INDIANAPOLIS (WTHR) - An Indianapolis boy just received a life-saving gift. Thanks to a bone marrow donor, he's now free from sickle cell disease.
IU Health Riley Hospital for Children has been 11-year-old Elliot Preddie's home for 37 days.
"We've been on this long journey with sickle cell anemia since he was born," said Elliot's mom, Tremesha.
It's a journey she hopes will soon come to an end. Elliot just had a stem cell transplant.
"Elliot was one of the lucky ones," she said.
Lucky to find a matching bone marrow donor. At least 3,000 Americans die each year because they can't find a matching donor. It's harder for patients of ethnically and racially diverse backgrounds to find a match. If you're black, you have a 23 percent chance of finding an unrelated donor, compared to 75 percent of whites.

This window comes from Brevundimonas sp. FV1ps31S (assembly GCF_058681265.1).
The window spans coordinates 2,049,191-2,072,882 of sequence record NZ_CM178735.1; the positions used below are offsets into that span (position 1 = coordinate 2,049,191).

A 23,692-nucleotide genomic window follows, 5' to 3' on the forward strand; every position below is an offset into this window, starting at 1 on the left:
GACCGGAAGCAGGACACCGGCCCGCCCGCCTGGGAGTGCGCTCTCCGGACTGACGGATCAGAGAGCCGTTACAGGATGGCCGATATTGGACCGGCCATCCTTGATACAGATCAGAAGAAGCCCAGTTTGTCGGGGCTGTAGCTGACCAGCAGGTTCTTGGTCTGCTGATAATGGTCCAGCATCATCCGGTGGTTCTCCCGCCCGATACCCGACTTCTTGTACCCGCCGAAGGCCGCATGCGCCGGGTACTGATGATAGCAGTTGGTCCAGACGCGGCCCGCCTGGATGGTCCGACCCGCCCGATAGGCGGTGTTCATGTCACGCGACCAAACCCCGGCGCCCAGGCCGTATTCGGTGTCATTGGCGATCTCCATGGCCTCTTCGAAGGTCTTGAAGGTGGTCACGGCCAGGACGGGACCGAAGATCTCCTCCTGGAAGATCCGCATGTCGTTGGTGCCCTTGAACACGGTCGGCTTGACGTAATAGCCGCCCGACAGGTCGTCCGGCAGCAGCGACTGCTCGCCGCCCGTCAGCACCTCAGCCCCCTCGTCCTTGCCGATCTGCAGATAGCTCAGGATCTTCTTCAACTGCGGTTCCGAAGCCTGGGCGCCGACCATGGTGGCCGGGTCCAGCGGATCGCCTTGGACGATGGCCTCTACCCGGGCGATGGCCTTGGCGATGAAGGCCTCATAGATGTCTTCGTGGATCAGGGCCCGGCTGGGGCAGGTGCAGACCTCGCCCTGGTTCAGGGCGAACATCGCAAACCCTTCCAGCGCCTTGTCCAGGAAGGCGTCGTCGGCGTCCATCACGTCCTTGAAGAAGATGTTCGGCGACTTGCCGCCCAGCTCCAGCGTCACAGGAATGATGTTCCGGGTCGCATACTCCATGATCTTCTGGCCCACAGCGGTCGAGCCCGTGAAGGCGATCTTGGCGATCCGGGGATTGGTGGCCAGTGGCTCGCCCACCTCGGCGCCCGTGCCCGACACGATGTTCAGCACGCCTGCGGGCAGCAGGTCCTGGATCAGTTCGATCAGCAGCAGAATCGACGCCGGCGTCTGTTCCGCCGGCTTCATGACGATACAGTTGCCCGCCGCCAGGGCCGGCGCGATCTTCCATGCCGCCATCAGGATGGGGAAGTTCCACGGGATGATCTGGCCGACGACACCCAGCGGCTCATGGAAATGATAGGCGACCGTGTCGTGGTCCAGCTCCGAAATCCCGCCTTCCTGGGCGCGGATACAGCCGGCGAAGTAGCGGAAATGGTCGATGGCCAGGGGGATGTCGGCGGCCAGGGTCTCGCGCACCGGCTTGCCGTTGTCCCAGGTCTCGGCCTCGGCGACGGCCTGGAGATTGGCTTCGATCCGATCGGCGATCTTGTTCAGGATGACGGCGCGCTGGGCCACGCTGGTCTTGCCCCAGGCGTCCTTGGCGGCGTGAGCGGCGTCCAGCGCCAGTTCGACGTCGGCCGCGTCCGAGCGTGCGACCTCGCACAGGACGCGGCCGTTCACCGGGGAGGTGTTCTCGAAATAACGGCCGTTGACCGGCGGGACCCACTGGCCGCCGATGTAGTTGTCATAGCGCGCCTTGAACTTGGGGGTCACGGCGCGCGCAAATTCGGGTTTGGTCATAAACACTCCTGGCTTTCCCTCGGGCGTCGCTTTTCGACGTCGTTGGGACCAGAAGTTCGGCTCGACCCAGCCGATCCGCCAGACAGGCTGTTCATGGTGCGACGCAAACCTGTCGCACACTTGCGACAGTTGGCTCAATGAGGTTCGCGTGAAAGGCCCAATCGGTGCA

"It really is a crisis within the African-American community," Tremesha said.
She said she has been educating people about the need for more donors of color to join the national registry, to help those like her son and those who die because they can't find a match.
Despite Elliot's transplant success, doctors say he isn't out of the woods just yet.
"While it appears that the cells from his transplant have engrafted, there is still risk that he may lose his transplant," said Seethal Jacob, Director of the Sickle Cell Program at Riley.
But that's not what's on Elliot's mind. He's just excited to be back home again.
"He's happy to be home. We're happy to have our family piece back together," said Tremesha.